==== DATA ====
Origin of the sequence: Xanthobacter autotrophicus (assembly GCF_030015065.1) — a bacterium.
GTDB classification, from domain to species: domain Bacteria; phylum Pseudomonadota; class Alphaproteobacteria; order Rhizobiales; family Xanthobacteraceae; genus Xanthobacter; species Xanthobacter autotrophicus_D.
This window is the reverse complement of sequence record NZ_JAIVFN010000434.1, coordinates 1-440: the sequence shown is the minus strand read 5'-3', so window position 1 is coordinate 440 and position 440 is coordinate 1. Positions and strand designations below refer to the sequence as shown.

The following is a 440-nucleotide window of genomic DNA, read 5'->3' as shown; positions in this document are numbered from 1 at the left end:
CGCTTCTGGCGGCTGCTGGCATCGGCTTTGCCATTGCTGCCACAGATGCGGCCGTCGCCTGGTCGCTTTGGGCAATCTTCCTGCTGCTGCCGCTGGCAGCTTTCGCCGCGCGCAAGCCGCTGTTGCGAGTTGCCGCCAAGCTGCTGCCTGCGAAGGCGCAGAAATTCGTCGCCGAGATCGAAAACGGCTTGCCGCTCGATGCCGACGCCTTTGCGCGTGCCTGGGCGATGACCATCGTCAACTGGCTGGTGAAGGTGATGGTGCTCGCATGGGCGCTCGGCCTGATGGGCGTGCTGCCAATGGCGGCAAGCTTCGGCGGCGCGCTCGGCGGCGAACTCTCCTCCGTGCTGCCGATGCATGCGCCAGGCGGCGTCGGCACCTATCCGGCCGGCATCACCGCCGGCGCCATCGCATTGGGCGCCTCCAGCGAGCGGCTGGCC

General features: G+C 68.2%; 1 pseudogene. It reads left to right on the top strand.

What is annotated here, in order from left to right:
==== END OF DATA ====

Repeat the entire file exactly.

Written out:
Origin of the sequence: Xanthobacter autotrophicus (assembly GCF_030015065.1) — a bacterium.
GTDB classification, from domain to species: domain Bacteria; phylum Pseudomonadota; class Alphaproteobacteria; order Rhizobiales; family Xanthobacteraceae; genus Xanthobacter; species Xanthobacter autotrophicus_D.
This window is the reverse complement of sequence record NZ_JAIVFN010000434.1, coordinates 1-440: the sequence shown is the minus strand read 5'-3', so window position 1 is coordinate 440 and position 440 is coordinate 1. Positions and strand designations below refer to the sequence as shown.

The following is a 440-nucleotide window of genomic DNA, read 5'->3' as shown; positions in this document are numbered from 1 at the left end:
CGCTTCTGGCGGCTGCTGGCATCGGCTTTGCCATTGCTGCCACAGATGCGGCCGTCGCCTGGTCGCTTTGGGCAATCTTCCTGCTGCTGCCGCTGGCAGCTTTCGCCGCGCGCAAGCCGCTGTTGCGAGTTGCCGCCAAGCTGCTGCCTGCGAAGGCGCAGAAATTCGTCGCCGAGATCGAAAACGGCTTGCCGCTCGATGCCGACGCCTTTGCGCGTGCCTGGGCGATGACCATCGTCAACTGGCTGGTGAAGGTGATGGTGCTCGCATGGGCGCTCGGCCTGATGGGCGTGCTGCCAATGGCGGCAAGCTTCGGCGGCGCGCTCGGCGGCGAACTCTCCTCCGTGCTGCCGATGCATGCGCCAGGCGGCGTCGGCACCTATCCGGCCGGCATCACCGCCGGCGCCATCGCATTGGGCGCCTCCAGCGAGCGGCTGGCC

General features: G+C 68.2%; 1 pseudogene. It reads left to right on the top strand.

What is annotated here, in order from left to right: